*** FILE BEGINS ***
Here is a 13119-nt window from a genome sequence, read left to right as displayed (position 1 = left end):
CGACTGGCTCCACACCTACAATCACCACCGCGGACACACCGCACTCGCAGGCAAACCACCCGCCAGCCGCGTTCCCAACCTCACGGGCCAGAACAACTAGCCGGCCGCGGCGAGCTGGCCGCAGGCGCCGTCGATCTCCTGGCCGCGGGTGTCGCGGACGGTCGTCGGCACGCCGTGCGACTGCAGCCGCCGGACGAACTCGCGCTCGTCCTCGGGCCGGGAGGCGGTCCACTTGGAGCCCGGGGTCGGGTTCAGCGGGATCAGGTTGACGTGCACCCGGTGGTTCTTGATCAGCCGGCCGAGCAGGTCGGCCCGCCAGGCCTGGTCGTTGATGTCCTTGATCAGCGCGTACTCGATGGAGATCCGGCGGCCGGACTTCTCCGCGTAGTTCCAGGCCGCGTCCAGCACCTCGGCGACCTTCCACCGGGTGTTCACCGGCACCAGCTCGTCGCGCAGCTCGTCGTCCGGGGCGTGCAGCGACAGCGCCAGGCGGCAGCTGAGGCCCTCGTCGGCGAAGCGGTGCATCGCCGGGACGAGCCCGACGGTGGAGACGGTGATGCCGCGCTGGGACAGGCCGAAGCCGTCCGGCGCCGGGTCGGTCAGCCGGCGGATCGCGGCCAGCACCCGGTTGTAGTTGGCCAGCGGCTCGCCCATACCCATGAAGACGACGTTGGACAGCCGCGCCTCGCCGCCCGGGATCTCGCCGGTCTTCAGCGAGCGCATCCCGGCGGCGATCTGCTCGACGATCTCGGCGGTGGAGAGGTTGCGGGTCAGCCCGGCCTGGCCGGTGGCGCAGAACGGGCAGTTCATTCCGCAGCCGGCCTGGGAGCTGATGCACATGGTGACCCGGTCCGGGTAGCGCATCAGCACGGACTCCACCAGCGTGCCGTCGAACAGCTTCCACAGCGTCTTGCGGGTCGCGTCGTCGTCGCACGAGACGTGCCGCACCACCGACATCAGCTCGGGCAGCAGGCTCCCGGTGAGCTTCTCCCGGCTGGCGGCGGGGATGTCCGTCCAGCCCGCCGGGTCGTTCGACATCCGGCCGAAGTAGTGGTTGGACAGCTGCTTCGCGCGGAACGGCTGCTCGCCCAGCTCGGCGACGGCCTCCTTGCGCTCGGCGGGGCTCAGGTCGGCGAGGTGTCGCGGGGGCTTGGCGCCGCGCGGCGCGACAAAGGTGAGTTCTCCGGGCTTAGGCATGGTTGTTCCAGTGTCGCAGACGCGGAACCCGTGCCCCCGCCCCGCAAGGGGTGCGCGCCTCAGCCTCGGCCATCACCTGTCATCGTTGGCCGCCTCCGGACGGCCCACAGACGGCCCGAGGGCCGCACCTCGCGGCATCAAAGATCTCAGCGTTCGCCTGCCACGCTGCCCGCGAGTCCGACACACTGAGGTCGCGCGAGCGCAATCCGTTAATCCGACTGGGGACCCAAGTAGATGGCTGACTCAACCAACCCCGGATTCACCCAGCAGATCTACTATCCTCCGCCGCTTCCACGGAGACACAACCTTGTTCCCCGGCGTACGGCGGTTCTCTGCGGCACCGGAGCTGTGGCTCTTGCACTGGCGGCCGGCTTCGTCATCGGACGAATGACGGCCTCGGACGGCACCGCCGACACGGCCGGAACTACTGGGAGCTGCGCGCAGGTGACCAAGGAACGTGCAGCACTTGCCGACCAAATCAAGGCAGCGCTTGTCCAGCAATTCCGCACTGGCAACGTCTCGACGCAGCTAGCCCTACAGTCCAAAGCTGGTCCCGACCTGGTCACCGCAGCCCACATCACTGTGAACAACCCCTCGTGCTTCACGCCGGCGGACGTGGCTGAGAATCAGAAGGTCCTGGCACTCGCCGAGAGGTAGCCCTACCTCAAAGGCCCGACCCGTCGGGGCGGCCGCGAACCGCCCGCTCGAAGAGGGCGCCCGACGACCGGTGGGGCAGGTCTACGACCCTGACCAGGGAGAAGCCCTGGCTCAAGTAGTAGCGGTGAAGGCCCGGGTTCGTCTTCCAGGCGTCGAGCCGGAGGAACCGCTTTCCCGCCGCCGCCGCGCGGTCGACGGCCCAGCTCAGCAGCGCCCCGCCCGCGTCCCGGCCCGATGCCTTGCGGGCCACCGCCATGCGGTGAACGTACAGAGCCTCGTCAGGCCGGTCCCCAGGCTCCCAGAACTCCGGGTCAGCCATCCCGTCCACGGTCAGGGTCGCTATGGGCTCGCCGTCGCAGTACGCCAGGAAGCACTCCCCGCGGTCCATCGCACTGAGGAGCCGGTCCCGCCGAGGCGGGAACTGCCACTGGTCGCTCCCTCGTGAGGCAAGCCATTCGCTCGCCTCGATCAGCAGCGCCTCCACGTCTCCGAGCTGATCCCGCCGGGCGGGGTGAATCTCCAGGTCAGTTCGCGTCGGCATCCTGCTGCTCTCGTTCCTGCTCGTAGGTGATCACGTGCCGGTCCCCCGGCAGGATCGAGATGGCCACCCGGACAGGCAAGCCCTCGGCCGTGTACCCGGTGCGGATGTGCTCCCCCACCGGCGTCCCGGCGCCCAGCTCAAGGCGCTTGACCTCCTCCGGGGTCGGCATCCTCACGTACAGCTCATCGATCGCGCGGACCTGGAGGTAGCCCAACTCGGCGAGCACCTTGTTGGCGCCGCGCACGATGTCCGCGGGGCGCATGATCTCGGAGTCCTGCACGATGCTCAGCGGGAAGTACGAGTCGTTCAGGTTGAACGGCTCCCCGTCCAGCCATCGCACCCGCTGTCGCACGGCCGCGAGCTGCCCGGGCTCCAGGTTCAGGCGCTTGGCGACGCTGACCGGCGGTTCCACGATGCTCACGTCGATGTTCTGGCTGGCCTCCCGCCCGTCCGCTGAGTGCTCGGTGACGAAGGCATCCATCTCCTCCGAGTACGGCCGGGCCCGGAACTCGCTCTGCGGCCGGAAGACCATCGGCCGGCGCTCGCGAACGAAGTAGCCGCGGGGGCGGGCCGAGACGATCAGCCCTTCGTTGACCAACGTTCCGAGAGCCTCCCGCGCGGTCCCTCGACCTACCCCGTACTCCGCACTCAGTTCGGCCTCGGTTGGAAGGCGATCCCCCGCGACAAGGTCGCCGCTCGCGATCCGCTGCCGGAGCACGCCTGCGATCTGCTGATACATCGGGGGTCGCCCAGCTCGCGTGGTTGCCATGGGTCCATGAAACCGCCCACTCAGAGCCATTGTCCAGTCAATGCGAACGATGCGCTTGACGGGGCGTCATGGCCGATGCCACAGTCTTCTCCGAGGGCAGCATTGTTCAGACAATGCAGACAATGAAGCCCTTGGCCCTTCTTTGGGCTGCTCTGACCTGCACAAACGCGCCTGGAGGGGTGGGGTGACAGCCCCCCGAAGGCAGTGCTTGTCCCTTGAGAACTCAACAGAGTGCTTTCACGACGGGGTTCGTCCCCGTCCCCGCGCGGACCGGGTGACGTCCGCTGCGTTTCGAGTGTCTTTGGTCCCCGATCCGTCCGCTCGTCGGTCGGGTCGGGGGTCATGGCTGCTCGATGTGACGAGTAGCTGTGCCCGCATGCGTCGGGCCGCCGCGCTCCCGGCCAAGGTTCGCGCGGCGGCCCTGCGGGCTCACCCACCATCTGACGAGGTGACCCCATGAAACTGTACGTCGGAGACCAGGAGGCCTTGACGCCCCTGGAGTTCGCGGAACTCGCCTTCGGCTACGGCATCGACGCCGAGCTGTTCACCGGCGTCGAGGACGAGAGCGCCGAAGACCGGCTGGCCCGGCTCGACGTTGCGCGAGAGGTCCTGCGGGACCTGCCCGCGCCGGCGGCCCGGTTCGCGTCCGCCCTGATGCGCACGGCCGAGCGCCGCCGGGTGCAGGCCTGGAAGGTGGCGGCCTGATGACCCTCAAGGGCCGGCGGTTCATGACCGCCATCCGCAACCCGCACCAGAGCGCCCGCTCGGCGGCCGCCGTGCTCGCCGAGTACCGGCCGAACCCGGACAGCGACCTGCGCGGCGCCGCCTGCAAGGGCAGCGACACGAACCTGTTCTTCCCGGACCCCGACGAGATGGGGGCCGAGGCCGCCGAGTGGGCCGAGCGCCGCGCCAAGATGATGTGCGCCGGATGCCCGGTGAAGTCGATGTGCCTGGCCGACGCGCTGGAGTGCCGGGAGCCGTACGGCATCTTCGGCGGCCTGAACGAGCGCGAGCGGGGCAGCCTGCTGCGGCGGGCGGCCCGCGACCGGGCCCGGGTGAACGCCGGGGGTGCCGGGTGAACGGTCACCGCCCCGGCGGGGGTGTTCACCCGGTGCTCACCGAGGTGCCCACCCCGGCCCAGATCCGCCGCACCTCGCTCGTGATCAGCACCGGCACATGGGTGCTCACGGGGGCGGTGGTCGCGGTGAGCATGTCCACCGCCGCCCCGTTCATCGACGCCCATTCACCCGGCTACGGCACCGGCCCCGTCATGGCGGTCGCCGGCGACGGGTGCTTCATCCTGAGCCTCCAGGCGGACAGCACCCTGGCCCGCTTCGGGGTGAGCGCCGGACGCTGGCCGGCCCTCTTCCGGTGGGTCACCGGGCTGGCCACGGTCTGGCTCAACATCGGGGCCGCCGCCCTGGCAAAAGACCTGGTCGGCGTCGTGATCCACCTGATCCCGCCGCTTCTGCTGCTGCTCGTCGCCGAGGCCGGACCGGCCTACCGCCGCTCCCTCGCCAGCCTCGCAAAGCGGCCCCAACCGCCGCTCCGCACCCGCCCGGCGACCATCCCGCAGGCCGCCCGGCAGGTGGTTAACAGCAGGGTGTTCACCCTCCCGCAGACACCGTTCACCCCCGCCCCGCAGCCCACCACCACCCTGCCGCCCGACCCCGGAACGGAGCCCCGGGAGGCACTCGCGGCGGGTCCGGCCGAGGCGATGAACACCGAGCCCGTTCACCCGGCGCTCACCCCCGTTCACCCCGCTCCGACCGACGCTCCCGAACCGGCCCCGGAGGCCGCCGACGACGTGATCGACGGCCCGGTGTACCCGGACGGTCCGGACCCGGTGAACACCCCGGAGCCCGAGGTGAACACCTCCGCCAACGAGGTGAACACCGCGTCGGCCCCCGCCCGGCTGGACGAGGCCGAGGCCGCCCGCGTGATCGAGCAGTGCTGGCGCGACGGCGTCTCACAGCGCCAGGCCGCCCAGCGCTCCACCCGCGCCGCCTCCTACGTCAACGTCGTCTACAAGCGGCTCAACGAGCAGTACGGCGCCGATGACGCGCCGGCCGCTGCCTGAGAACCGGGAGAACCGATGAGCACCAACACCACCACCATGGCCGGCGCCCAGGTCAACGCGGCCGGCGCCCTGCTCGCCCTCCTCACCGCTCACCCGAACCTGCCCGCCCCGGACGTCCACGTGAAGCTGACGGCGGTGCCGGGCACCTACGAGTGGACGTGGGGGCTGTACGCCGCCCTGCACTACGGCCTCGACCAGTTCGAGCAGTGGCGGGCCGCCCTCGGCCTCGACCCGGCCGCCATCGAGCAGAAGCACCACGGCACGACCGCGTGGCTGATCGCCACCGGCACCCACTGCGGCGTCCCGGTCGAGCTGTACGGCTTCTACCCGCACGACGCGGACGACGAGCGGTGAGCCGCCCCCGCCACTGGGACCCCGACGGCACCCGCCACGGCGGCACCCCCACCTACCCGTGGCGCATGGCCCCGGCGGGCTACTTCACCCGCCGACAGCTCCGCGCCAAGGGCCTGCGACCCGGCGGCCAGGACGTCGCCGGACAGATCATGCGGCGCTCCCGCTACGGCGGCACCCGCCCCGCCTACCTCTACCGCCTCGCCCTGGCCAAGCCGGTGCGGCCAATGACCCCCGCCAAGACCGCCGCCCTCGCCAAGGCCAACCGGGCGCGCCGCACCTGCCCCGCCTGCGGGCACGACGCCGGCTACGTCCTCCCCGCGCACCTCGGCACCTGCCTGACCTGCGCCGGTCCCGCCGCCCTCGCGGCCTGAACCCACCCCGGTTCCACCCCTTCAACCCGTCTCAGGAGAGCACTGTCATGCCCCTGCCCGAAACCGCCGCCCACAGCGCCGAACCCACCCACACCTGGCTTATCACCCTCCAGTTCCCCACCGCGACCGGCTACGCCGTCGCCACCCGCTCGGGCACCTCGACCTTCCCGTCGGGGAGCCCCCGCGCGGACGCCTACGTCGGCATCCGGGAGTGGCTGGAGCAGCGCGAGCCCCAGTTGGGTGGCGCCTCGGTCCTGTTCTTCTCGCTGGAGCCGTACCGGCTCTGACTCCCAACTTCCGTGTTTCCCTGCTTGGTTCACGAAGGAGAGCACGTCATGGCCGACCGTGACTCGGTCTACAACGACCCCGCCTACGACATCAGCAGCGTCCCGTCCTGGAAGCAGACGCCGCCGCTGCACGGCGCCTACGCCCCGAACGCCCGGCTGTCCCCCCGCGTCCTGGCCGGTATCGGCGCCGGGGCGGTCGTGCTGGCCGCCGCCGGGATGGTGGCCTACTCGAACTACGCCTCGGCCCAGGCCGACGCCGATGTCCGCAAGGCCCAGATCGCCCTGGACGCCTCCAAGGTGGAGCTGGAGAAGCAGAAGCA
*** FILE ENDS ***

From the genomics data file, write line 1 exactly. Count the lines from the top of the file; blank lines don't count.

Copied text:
Here is a 13119-nt window from a genome sequence, read left to right as displayed (position 1 = left end):